Hair after Chemotherapy is the use of drugs to kill cancer cells anywhere in the body. Cancer cells divide continuously at a fast pace, as do the cells that create hair. Chemo can’t distinguish between these cells so attacks the hair cells too. The extent of hair loss can vary and will depend on the type of drugs used. It takes time for the chemotherapy drugs to leave the body so the hair will not start to grow back immediately, new growth can usually be seen after 8-12 weeks. For some this can happen more quickly.
The hair grows approximately 1/2”-1cm a month, 6 inches in a year, and at any given time, each of the one hundred thousand follicles we all have, will be in one of the three stages of hair growth and shedding. Anagen, stage 1, the hair is actively growing. This stage can last between 2-7 years. Each individual will have a different active stage and this will determine the length you can grow your hair to. Catagen, stage 2, the hair is in transition, no longer actively growing but encased in the follicle. 3% of the follicles will be in this phase at any one time. Telogen, stage 3, the hair is resting and ready to shred. 6-8% of the hair will be in this phase at any given time. This accounts for daily hair loss of 25-100 hairs.
After chemotherapy each follicle will return to the anagen phase at different times so it may seem the hair grows back more slowly than before and appears patchy. Areas to the front of the head and crown can be the areas that take the longest to grow back. After a few months all the follicles should have return to anagen and the hair will appear thicker. During this catch up time regular cuts can help the appearance of the hair.
Following treatment you can be run down and depleted of nutrients so this may also be part of the reason the hair grows back slowly, it takes a lot of energy to grow hair and if the body has any depletion of vital nutrients the hair will be the last to be feed.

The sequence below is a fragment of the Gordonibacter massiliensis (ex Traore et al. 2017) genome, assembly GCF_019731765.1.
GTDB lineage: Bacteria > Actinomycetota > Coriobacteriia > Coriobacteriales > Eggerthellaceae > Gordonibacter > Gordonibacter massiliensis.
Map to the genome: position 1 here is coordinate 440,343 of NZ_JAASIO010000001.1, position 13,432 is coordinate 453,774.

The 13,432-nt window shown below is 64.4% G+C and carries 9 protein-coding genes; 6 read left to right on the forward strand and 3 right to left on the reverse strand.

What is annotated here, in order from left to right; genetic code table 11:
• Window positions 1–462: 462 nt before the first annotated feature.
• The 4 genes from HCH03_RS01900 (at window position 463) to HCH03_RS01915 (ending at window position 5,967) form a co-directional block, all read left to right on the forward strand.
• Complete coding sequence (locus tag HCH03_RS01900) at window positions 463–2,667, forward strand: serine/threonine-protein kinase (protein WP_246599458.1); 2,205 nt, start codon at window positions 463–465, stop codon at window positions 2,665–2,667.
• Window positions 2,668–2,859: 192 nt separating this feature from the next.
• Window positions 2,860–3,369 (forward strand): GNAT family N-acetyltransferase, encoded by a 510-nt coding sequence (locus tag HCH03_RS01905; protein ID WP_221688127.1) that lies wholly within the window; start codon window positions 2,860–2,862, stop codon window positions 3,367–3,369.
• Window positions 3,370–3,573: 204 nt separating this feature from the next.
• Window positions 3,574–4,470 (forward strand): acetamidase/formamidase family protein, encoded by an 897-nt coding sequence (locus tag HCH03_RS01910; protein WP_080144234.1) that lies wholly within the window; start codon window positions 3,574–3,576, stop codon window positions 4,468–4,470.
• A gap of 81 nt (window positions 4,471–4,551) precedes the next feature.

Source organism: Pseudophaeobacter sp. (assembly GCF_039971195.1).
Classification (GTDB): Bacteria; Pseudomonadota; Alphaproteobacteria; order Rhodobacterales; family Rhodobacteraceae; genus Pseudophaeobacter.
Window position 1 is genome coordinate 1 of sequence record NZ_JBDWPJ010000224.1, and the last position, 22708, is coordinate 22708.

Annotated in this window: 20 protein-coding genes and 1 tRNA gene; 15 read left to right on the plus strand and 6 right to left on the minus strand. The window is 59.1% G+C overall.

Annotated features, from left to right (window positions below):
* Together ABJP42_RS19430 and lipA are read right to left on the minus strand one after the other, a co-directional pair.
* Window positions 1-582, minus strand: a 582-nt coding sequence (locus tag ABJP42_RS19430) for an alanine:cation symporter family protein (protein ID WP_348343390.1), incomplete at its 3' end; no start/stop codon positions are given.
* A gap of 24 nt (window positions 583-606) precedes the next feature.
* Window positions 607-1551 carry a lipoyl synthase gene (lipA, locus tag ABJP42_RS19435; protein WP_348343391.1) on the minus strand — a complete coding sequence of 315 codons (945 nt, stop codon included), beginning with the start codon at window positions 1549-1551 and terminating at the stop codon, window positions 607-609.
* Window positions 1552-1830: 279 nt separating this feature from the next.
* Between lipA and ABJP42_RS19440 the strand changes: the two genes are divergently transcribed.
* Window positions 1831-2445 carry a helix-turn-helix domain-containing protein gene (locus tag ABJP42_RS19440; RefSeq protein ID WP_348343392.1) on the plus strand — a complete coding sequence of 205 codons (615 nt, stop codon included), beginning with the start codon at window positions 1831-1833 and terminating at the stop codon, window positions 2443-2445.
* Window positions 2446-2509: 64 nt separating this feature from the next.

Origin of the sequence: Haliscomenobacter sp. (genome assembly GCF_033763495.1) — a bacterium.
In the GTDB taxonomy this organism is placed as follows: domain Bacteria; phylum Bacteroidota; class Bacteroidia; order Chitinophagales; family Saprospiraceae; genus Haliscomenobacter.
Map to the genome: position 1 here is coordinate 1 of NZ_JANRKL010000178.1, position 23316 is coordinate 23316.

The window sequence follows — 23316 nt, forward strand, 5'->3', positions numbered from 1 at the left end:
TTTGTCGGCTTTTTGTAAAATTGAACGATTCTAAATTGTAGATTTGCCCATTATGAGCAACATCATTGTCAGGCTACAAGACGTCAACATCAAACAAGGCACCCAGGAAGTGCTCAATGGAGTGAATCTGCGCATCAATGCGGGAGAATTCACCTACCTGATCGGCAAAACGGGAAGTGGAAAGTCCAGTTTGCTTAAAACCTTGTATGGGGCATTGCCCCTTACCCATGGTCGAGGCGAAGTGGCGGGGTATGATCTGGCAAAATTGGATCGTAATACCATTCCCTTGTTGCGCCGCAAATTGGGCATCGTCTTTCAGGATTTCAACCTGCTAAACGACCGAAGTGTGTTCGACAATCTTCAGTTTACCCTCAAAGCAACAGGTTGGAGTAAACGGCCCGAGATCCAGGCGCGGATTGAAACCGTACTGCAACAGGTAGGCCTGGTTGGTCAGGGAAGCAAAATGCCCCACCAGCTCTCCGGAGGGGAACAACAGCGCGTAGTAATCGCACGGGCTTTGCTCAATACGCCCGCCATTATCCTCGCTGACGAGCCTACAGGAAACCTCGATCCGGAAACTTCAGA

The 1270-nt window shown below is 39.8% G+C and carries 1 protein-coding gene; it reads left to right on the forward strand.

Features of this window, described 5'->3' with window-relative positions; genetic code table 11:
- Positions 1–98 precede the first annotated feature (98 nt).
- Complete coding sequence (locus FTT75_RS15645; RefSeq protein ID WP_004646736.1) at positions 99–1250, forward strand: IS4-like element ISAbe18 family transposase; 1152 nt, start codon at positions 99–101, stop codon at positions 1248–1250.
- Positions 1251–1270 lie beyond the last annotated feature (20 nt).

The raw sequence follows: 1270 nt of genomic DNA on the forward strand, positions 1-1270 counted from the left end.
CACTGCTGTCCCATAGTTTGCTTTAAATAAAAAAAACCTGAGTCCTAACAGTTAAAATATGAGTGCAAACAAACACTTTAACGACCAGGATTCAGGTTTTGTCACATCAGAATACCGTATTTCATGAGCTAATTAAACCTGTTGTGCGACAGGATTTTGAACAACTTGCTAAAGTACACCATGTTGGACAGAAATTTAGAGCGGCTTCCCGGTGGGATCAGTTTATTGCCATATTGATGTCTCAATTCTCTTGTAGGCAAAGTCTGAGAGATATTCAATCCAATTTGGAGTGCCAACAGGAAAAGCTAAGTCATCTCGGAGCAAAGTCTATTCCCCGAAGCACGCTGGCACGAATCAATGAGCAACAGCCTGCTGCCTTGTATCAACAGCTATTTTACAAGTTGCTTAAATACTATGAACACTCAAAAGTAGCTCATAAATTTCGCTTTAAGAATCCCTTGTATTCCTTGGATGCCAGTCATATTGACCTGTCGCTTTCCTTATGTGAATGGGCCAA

Mediceuticals “Baomed” supplements for hair, skin and nails has all you need to boost growth. When your new hair appears it may feel much finer than before, given time these hairs will thicken up. Your new hair may come back curly, this is because the follicle opening may have collapsed slightly during treatment and forms the new hair into a new shape. As the hair grows in length the curl can be reduced.
The new hair may be a different colour or is it? As most women colour their hair it could have been many years, even decades since they saw their natural colour so when it returns it won’t be as it was prior to treatment. Chemo can speed up the ageing process of the follicle so the hair may be greyer or the reduction in melanin, the pigment that gives hair its colour. These effects should lessen over time. It is not advisable to permanently colour or chemically treat your hair for a minimum of 6 months, preferably after 12. Using a water based hair dye can add depth and tone in the interim. Your skin could still be very sensitive after treatment so always do a skin test with any products you wish to use on the scalp.
It is also advisable to protect the scalp from sunlight.
Eyelashes and eyebrows may have also been lost during treatment and just like hair they will return when the body has rid itself of the chemotherapy. Semi-permanent makeup may be a way of hurrying the process of regaining your natural look. Aderans Hair Centre can advise on this procedure and the cost.
Low level light therapy can speed up the follicles return to anagen with the huge advantage on no side effect.
With thanks to Elizabeth Smith, Trichologist at Aderans for this information.